Some people can do a lot of reps close to their max weight (but, their max might not be that great). Others get stuffed from doing a lot of work near their max. Most people are somewhere in the middle. It depends on your fiber makeup and also training level.
It seems obvious to me that you are getting stuffed from doing a lot of volume near your max so you need to adjust things accordingly.
Personally in your situation instead of dropping the weight a lot I'd drop off a few reps per set. See how that goes. Only you can work out what is going on.
Alternatively you might need a completely different approach, a different system.
I have had similar experiences using Max percentage lifts. I found the first time I encountered this program I started using weights which were too high and got to around the 7th set and then had to start dropping weight. I found that when I re-did the program it was more effective both in strength and size gains to start with a weight which would see me reach the 10th set (fail on possibly the last two reps - last set - rest/pause to complete). CT has written concerning percentage max program organisation - specifically that these do not take into account stress and fatigue and thus may not be applicable. Also as mentioned some individuals obviously handle rep ranges very differently from others. N.
Sounds to me like you have one of two problems. You started in to this program fatigued from what you have been doing, I.E you need to take a extra day or two and rest. Or it's your conditioning. From the symptom you described it sounds like fatigue. Take an extra day off, go do something fun and try it again.
I tried the circuit training like Chad described and it kicked my ass, but not only did I do the circuit, I did two of them. Unfortunately, I was running low on time for the second circuit so I chose a 5 x 5 methodology to get through it a little faster.
My first circuit was heavy as fuck pulldowns w/ neutral narrow grip, then hanging snatches into shoulder presses, then heavy, frog stance leg presses. The second circuit is strait-leg dumbbell-deads, bent-over dumbbell rows, and bench. It kicked my ass but I did it, and I am going to do something similar to that today. I am 35 and I can do it, so can you.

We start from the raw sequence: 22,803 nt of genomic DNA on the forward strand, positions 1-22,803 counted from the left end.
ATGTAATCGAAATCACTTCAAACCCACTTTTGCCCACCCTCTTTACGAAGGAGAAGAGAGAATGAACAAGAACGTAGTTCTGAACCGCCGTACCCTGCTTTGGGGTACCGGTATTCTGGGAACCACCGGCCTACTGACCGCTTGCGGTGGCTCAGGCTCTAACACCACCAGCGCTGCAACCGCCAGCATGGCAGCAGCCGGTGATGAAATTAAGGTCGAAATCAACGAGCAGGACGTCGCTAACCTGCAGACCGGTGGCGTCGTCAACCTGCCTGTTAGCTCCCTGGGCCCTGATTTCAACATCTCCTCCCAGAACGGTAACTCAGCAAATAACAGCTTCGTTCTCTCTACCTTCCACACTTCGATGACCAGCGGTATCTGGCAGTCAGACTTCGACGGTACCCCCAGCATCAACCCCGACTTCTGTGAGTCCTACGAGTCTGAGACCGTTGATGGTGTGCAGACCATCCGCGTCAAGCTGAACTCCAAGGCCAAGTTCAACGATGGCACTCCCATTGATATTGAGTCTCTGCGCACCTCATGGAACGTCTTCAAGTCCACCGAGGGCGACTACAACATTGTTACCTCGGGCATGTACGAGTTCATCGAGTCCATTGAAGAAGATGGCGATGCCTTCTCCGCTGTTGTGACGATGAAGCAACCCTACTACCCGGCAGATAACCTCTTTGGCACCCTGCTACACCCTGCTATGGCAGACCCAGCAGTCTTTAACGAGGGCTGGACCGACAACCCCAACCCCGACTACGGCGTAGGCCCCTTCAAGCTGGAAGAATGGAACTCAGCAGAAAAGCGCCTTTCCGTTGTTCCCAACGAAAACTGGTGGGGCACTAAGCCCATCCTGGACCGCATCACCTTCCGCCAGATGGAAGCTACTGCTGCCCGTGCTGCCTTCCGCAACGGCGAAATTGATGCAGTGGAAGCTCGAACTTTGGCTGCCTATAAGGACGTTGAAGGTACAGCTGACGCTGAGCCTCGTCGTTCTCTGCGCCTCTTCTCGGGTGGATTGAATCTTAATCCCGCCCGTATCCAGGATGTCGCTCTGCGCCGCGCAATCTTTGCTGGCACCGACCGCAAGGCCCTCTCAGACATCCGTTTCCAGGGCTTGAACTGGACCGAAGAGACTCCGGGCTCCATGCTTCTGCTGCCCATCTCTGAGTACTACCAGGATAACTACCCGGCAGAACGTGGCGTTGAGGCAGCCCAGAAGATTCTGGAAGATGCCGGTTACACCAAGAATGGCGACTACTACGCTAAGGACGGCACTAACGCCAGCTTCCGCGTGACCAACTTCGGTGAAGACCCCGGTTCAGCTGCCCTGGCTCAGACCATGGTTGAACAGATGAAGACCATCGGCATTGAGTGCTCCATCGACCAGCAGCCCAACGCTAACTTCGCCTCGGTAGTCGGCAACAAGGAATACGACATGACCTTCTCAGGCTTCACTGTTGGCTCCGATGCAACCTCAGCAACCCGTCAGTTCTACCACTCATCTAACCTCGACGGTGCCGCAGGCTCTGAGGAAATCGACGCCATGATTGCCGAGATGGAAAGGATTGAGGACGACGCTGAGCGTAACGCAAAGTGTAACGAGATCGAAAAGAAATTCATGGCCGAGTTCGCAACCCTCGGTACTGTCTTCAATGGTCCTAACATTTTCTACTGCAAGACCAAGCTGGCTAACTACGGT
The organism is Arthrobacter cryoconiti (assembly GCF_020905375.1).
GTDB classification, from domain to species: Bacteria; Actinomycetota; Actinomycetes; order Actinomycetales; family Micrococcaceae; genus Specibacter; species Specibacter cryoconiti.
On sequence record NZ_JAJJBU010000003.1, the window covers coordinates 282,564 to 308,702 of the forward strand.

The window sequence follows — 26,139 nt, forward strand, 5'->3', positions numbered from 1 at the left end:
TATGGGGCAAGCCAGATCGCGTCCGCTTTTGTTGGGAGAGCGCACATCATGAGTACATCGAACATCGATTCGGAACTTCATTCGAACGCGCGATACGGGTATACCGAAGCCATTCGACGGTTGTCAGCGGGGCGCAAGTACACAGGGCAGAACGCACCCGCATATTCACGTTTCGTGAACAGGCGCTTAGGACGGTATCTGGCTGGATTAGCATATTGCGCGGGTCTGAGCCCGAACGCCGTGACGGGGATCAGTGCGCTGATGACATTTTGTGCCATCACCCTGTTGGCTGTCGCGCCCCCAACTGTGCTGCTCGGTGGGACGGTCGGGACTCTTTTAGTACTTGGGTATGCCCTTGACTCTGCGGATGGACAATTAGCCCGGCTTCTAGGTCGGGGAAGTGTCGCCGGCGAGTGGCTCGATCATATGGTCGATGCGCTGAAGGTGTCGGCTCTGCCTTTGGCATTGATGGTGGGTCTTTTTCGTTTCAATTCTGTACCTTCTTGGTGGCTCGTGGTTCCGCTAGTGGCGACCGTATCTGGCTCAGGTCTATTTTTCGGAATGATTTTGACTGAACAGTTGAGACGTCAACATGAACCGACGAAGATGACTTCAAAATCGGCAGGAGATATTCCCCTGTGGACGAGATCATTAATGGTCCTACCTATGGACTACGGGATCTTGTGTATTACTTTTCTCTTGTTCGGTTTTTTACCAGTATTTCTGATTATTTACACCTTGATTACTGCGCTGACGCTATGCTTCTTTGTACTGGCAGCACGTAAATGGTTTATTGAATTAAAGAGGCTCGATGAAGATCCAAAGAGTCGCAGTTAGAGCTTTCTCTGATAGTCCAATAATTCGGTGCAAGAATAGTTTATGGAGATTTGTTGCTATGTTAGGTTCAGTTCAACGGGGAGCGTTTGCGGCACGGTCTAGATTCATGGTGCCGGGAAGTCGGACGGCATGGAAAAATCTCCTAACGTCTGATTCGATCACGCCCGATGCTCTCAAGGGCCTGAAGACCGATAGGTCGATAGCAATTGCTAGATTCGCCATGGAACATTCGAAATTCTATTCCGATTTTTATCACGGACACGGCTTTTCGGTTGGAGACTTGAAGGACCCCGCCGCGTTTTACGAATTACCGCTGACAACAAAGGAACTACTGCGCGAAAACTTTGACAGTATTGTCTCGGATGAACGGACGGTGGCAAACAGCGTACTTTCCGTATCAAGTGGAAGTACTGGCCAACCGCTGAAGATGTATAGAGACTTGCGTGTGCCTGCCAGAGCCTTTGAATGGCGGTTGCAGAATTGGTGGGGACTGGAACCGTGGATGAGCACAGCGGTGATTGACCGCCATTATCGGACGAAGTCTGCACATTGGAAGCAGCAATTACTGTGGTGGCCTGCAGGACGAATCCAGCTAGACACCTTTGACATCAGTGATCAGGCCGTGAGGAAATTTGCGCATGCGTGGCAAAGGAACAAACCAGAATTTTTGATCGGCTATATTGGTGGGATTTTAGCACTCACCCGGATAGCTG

quit being a baby and just lower the weight to begin with... u think that u should drop the program because u cant follow its parameters exactly??
programs, even cookie cutter ones are still guidelines, furthermore Chad has said many times that 1 rep max may not be the best way to calculate and that u can also use ur 6RM to start for the 10x3 (i seem to remember him actually saying this was a better method but i can't source that)
i have gotten through the Waterbury method as written.. and without calculating any of my maxes.. i simply used my 6RM to begin with
I get the impression that Stronghold likes Waterbury
It's not fatigue. I took a whole 7 days off before starting the program. To all the jerkoffs that tell me to stop being a baby: If I alter the program any more than I already have, I'm not doing this program. I've said this multiple times. You'd think in the time it's taken each of you to attain internet hardass status you would've picked up some reading comprehension skills.
I guess everyone here is clueless about weight training..Maybe be a little more appreciative of free advice. What is the purpose of your thread? You ask, we do our best to help, and it even happens to be pretty unanimous. Too bad if we're not telling you what you want to hear. Your ego is the main issue here, not WM.